# Code duplication

There’s a very common rule, specially amongst Ruby programmers, to avoid repeating code. This is called DRY, or Don’t Repeat Yourself.

This is one of the first concepts you learn in programming. You also learn about abstractions and how these are very helpful to avoid duplication.

But not so early in your learning path, you’ll come accross an statement similar to this:

Duplication is cheaper than the wrong abstraction

Sandi Metz stands by that claim and has explained his point of view many times, for example in her post on the wrong abstraction.

This has caused a lot of discussion and no clear conclusion.

I think part of the reason is because the discussion is too broad and we’re missing specific examples. I personally have failed to find one real example where a wrong abstraction was solving duplication.

But I do find a good point behind her statement, which is that the abstractions in your program are something more than simple code holders. Abstractions have meaning, and the code they contain have the behavior of that entity.

If two entities happen to behave the same way, it’s very likely that a programmer will create a single abstraction for both. But the point here is that we should look at the nature of the two entities to conclude whether they can be abstracted as a single thing or not. I.e. are they the same thing or they just accidentally happen to have the same behavior?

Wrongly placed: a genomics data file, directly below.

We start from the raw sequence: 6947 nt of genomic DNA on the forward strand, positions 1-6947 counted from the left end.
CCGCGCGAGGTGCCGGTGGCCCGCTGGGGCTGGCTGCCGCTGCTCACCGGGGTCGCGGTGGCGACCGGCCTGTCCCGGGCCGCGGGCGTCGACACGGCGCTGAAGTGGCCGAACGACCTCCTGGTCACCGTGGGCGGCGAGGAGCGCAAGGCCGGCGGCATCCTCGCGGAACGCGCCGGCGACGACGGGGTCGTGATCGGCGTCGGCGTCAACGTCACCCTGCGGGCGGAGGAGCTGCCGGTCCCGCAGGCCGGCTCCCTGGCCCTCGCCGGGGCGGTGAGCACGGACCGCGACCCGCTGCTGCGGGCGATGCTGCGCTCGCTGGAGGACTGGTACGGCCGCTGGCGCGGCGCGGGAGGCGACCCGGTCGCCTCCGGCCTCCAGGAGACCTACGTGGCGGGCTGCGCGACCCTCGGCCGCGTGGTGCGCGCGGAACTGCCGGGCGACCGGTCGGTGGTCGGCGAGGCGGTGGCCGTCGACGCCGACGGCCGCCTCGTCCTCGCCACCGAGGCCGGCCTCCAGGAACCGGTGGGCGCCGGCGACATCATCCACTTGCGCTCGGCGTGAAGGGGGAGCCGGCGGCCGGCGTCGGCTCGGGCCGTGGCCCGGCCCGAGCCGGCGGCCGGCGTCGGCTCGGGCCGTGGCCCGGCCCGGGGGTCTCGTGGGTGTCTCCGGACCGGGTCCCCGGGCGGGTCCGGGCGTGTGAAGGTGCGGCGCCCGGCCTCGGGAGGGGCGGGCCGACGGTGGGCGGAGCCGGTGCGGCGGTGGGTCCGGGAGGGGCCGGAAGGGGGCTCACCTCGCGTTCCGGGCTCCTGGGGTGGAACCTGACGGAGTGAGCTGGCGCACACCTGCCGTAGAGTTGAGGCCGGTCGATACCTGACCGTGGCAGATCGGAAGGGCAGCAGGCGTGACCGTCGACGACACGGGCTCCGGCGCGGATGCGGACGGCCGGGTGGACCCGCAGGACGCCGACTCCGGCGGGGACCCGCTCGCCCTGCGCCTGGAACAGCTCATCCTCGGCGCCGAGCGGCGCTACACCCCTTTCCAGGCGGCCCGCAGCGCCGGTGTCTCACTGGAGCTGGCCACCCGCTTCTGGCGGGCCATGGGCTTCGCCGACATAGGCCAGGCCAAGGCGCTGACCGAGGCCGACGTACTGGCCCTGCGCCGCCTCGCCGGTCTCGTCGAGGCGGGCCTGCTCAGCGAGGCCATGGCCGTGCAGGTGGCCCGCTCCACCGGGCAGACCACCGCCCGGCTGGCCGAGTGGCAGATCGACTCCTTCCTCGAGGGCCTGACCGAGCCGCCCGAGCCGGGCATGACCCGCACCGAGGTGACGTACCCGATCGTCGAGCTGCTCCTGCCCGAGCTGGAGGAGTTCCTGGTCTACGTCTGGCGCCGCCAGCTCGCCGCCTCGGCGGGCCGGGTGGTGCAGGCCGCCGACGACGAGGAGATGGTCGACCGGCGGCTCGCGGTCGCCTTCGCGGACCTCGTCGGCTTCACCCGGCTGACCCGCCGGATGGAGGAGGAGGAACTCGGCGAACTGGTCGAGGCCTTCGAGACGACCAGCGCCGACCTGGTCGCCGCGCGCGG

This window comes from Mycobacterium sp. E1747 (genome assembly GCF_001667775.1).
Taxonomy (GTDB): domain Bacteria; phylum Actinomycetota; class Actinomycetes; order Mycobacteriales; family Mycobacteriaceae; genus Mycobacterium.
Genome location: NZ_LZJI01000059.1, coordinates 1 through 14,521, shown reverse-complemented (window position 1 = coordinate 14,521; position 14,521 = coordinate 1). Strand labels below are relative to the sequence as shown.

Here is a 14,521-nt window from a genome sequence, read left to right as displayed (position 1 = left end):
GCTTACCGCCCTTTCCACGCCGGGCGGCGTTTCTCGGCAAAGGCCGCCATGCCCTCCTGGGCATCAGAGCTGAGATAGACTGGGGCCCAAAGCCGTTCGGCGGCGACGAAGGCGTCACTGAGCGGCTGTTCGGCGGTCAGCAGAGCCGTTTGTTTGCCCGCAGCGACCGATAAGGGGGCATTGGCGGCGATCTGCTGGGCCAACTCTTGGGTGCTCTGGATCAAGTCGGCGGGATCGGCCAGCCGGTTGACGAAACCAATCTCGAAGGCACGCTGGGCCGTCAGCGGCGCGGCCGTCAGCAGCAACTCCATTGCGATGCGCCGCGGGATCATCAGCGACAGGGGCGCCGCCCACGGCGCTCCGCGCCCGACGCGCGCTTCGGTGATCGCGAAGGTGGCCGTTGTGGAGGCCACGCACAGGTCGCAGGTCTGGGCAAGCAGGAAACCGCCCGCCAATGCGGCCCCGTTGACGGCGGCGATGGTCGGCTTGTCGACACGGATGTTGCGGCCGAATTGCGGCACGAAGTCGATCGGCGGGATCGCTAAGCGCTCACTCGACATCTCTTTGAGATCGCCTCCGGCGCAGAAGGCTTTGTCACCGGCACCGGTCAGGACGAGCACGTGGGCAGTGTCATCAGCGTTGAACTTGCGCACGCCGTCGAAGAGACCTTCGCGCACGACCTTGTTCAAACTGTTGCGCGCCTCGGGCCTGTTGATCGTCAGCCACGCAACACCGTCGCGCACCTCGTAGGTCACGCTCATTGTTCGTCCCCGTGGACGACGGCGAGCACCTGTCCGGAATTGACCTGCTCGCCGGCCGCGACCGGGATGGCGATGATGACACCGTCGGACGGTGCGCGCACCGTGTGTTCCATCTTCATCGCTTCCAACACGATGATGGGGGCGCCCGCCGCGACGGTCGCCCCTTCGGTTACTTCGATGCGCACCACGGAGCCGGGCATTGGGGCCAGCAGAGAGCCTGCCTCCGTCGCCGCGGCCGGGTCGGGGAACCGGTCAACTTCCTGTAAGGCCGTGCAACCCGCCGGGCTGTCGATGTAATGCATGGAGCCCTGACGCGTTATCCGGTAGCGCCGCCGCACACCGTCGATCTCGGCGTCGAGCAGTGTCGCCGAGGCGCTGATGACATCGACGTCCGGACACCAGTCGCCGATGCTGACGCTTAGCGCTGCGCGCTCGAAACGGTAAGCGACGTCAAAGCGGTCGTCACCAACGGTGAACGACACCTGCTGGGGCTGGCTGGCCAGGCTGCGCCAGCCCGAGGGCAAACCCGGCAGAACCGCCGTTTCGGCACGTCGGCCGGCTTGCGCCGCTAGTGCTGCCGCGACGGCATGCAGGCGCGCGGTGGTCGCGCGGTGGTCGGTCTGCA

And I do have some example to illustrate this. Here we go: Say we have an online shop with products and users. Both entites will have a name, the procedure to obtain a name in both cases is to pull the name column its database table.

In this case we shouldn’t have an abstraction for the name property. The reasoning to refrain from that is that the name of a person has nothing to do with the name of a product. And we may even may decide at some stage that the name of a person isn’t pulled from a column anymore but from a combination of two columns, first_name and last_name for example.

But the main point is that we’re accepting this code duplication because despite having the same behavior, it has a different meaning in each context.

# 100% DRY?

I don’t think programs can be totally DRY, some duplication will always be around. And I’ll finish this post leaving a question rather than a conclusion, I may get back to it in a later post.

When are we allowed to have duplication in our code?